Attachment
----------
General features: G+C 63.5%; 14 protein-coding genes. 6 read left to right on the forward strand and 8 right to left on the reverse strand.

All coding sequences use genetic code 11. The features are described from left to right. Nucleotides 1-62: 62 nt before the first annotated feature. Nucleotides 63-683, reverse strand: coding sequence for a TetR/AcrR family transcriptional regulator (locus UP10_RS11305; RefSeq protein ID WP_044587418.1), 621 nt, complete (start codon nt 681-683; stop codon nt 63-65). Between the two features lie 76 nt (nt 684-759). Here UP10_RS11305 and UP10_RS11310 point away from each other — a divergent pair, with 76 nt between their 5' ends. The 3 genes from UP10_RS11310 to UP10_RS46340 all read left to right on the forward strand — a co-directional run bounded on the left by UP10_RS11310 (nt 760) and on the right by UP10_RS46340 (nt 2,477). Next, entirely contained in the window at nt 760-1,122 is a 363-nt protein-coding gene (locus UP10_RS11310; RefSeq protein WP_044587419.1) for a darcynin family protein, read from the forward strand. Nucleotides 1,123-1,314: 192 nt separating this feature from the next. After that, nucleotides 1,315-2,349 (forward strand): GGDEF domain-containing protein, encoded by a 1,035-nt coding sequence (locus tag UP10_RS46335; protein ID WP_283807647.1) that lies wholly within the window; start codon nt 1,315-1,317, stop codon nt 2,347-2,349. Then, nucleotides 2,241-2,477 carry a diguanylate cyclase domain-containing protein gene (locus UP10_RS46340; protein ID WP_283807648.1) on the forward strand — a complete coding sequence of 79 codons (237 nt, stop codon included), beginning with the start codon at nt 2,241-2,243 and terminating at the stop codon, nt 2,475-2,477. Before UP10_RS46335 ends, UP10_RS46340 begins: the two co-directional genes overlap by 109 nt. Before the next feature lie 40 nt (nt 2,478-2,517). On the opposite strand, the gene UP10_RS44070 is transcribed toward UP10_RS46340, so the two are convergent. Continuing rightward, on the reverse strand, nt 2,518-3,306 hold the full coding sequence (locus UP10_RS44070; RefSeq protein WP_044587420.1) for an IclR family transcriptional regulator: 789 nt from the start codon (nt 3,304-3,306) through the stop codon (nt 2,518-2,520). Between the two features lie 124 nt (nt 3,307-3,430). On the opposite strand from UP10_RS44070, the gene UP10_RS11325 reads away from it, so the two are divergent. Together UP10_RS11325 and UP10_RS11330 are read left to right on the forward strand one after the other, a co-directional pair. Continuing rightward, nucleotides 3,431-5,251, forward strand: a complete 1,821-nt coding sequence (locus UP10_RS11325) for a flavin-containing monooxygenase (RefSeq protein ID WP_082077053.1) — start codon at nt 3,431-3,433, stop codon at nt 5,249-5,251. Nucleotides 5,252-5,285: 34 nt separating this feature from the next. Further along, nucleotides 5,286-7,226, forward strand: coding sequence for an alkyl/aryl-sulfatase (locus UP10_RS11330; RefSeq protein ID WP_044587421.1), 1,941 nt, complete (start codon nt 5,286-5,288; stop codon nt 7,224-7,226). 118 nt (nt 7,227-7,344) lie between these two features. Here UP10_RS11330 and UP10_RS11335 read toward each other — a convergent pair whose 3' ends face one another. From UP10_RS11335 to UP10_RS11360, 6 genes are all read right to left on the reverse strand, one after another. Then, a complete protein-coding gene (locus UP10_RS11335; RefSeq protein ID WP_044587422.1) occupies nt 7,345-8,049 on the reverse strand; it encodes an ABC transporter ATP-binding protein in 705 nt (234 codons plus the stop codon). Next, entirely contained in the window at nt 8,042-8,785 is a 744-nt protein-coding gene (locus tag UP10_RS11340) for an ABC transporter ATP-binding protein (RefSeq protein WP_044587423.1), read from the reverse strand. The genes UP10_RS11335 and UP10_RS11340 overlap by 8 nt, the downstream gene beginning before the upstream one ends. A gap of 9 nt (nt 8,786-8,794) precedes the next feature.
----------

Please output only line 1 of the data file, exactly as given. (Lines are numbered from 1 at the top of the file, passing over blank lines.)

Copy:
General features: G+C 63.5%; 14 protein-coding genes. 6 read left to right on the forward strand and 8 right to left on the reverse strand.